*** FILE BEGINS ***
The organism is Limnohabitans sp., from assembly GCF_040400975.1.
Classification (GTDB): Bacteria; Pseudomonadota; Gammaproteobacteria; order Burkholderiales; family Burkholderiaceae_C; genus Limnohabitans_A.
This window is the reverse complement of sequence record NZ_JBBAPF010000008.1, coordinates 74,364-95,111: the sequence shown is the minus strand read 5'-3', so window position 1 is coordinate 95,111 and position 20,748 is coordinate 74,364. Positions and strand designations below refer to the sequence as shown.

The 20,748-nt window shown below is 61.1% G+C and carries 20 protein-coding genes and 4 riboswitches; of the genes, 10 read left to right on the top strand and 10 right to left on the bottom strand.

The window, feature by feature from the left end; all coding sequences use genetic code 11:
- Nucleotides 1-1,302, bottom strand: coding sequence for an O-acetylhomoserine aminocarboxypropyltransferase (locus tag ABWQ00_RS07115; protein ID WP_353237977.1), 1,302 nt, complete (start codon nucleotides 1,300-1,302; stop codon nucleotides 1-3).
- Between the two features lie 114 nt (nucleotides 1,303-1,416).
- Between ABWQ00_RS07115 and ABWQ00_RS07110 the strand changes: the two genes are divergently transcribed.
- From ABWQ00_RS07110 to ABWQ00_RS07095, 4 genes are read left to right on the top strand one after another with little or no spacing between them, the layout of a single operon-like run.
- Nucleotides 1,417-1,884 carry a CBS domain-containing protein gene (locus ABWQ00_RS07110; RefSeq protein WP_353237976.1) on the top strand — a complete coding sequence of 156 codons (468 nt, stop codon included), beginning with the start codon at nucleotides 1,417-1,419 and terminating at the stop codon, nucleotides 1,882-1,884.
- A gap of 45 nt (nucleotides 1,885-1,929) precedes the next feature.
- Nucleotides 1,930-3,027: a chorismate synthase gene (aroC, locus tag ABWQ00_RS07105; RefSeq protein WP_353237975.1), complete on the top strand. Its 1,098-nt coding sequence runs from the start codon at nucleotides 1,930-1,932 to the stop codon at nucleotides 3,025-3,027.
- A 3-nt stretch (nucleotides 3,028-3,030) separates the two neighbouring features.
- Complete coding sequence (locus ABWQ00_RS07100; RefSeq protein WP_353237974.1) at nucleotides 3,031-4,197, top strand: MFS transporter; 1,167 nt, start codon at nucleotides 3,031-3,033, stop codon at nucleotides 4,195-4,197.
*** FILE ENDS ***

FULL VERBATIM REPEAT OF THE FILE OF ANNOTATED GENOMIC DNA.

The organism is Limnohabitans sp., from assembly GCF_040400975.1.
Classification (GTDB): Bacteria; Pseudomonadota; Gammaproteobacteria; order Burkholderiales; family Burkholderiaceae_C; genus Limnohabitans_A.
This window is the reverse complement of sequence record NZ_JBBAPF010000008.1, coordinates 74,364-95,111: the sequence shown is the minus strand read 5'-3', so window position 1 is coordinate 95,111 and position 20,748 is coordinate 74,364. Positions and strand designations below refer to the sequence as shown.

The 20,748-nt window shown below is 61.1% G+C and carries 20 protein-coding genes and 4 riboswitches; of the genes, 10 read left to right on the top strand and 10 right to left on the bottom strand.

The window, feature by feature from the left end; all coding sequences use genetic code 11:
- Nucleotides 1-1,302, bottom strand: coding sequence for an O-acetylhomoserine aminocarboxypropyltransferase (locus tag ABWQ00_RS07115; protein ID WP_353237977.1), 1,302 nt, complete (start codon nucleotides 1,300-1,302; stop codon nucleotides 1-3).
- Between the two features lie 114 nt (nucleotides 1,303-1,416).
- Between ABWQ00_RS07115 and ABWQ00_RS07110 the strand changes: the two genes are divergently transcribed.
- From ABWQ00_RS07110 to ABWQ00_RS07095, 4 genes are read left to right on the top strand one after another with little or no spacing between them, the layout of a single operon-like run.
- Nucleotides 1,417-1,884 carry a CBS domain-containing protein gene (locus ABWQ00_RS07110; RefSeq protein WP_353237976.1) on the top strand — a complete coding sequence of 156 codons (468 nt, stop codon included), beginning with the start codon at nucleotides 1,417-1,419 and terminating at the stop codon, nucleotides 1,882-1,884.
- A gap of 45 nt (nucleotides 1,885-1,929) precedes the next feature.
- Nucleotides 1,930-3,027: a chorismate synthase gene (aroC, locus tag ABWQ00_RS07105; RefSeq protein WP_353237975.1), complete on the top strand. Its 1,098-nt coding sequence runs from the start codon at nucleotides 1,930-1,932 to the stop codon at nucleotides 3,025-3,027.
- A 3-nt stretch (nucleotides 3,028-3,030) separates the two neighbouring features.
- Complete coding sequence (locus ABWQ00_RS07100; RefSeq protein WP_353237974.1) at nucleotides 3,031-4,197, top strand: MFS transporter; 1,167 nt, start codon at nucleotides 3,031-3,033, stop codon at nucleotides 4,195-4,197.